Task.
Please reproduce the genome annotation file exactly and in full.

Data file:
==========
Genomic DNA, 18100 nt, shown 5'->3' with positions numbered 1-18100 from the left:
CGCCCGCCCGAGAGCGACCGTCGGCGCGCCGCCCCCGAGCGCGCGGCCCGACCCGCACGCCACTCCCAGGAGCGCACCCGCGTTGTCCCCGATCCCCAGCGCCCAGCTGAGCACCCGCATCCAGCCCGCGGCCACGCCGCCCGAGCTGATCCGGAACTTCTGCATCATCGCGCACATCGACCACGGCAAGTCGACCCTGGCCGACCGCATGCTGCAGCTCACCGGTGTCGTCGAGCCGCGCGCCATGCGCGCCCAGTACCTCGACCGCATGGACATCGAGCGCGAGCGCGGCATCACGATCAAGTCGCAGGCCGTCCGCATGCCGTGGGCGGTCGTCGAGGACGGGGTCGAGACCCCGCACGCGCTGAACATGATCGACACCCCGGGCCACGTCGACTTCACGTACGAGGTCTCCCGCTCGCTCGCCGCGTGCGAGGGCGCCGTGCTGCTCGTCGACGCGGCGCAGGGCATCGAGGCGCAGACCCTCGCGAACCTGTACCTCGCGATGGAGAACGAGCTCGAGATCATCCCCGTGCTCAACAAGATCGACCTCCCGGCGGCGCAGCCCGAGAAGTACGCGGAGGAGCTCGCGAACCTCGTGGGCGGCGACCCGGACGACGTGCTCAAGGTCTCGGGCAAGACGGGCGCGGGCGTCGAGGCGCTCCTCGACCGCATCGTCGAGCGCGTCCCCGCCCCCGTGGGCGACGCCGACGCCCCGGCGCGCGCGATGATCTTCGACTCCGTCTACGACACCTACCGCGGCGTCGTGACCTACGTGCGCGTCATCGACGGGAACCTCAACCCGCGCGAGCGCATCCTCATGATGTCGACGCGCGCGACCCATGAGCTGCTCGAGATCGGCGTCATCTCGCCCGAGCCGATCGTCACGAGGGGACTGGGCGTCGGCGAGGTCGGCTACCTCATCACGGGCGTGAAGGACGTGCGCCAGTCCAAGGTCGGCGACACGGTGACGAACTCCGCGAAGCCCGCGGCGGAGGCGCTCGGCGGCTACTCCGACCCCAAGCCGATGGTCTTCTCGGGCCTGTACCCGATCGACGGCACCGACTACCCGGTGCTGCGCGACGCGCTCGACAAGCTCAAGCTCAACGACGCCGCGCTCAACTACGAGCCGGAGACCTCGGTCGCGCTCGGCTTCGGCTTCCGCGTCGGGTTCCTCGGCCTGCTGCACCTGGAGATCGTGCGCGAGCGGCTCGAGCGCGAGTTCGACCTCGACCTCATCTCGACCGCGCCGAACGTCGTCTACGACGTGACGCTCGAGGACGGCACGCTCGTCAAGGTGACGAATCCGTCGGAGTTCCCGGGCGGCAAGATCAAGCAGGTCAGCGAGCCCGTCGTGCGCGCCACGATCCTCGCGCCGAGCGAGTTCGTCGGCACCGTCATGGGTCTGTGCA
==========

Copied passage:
Genomic DNA, 18100 nt, shown 5'->3' with positions numbered 1-18100 from the left:
CGCCCGCCCGAGAGCGACCGTCGGCGCGCCGCCCCCGAGCGCGCGGCCCGACCCGCACGCCACTCCCAGGAGCGCACCCGCGTTGTCCCCGATCCCCAGCGCCCAGCTGAGCACCCGCATCCAGCCCGCGGCCACGCCGCCCGAGCTGATCCGGAACTTCTGCATCATCGCGCACATCGACCACGGCAAGTCGACCCTGGCCGACCGCATGCTGCAGCTCACCGGTGTCGTCGAGCCGCGCGCCATGCGCGCCCAGTACCTCGACCGCATGGACATCGAGCGCGAGCGCGGCATCACGATCAAGTCGCAGGCCGTCCGCATGCCGTGGGCGGTCGTCGAGGACGGGGTCGAGACCCCGCACGCGCTGAACATGATCGACACCCCGGGCCACGTCGACTTCACGTACGAGGTCTCCCGCTCGCTCGCCGCGTGCGAGGGCGCCGTGCTGCTCGTCGACGCGGCGCAGGGCATCGAGGCGCAGACCCTCGCGAACCTGTACCTCGCGATGGAGAACGAGCTCGAGATCATCCCCGTGCTCAACAAGATCGACCTCCCGGCGGCGCAGCCCGAGAAGTACGCGGAGGAGCTCGCGAACCTCGTGGGCGGCGACCCGGACGACGTGCTCAAGGTCTCGGGCAAGACGGGCGCGGGCGTCGAGGCGCTCCTCGACCGCATCGTCGAGCGCGTCCCCGCCCCCGTGGGCGACGCCGACGCCCCGGCGCGCGCGATGATCTTCGACTCCGTCTACGACACCTACCGCGGCGTCGTGACCTACGTGCGCGTCATCGACGGGAACCTCAACCCGCGCGAGCGCATCCTCATGATGTCGACGCGCGCGACCCATGAGCTGCTCGAGATCGGCGTCATCTCGCCCGAGCCGATCGTCACGAGGGGACTGGGCGTCGGCGAGGTCGGCTACCTCATCACGGGCGTGAAGGACGTGCGCCAGTCCAAGGTCGGCGACACGGTGACGAACTCCGCGAAGCCCGCGGCGGAGGCGCTCGGCGGCTACTCCGACCCCAAGCCGATGGTCTTCTCGGGCCTGTACCCGATCGACGGCACCGACTACCCGGTGCTGCGCGACGCGCTCGACAAGCTCAAGCTCAACGACGCCGCGCTCAACTACGAGCCGGAGACCTCGGTCGCGCTCGGCTTCGGCTTCCGCGTCGGGTTCCTCGGCCTGCTGCACCTGGAGATCGTGCGCGAGCGGCTCGAGCGCGAGTTCGACCTCGACCTCATCTCGACCGCGCCGAACGTCGTCTACGACGTGACGCTCGAGGACGGCACGCTCGTCAAGGTGACGAATCCGTCGGAGTTCCCGGGCGGCAAGATCAAGCAGGTCAGCGAGCCCGTCGTGCGCGCCACGATCCTCGCGCCGAGCGAGTTCGTCGGCACCGTCATGGGTCTGTGCA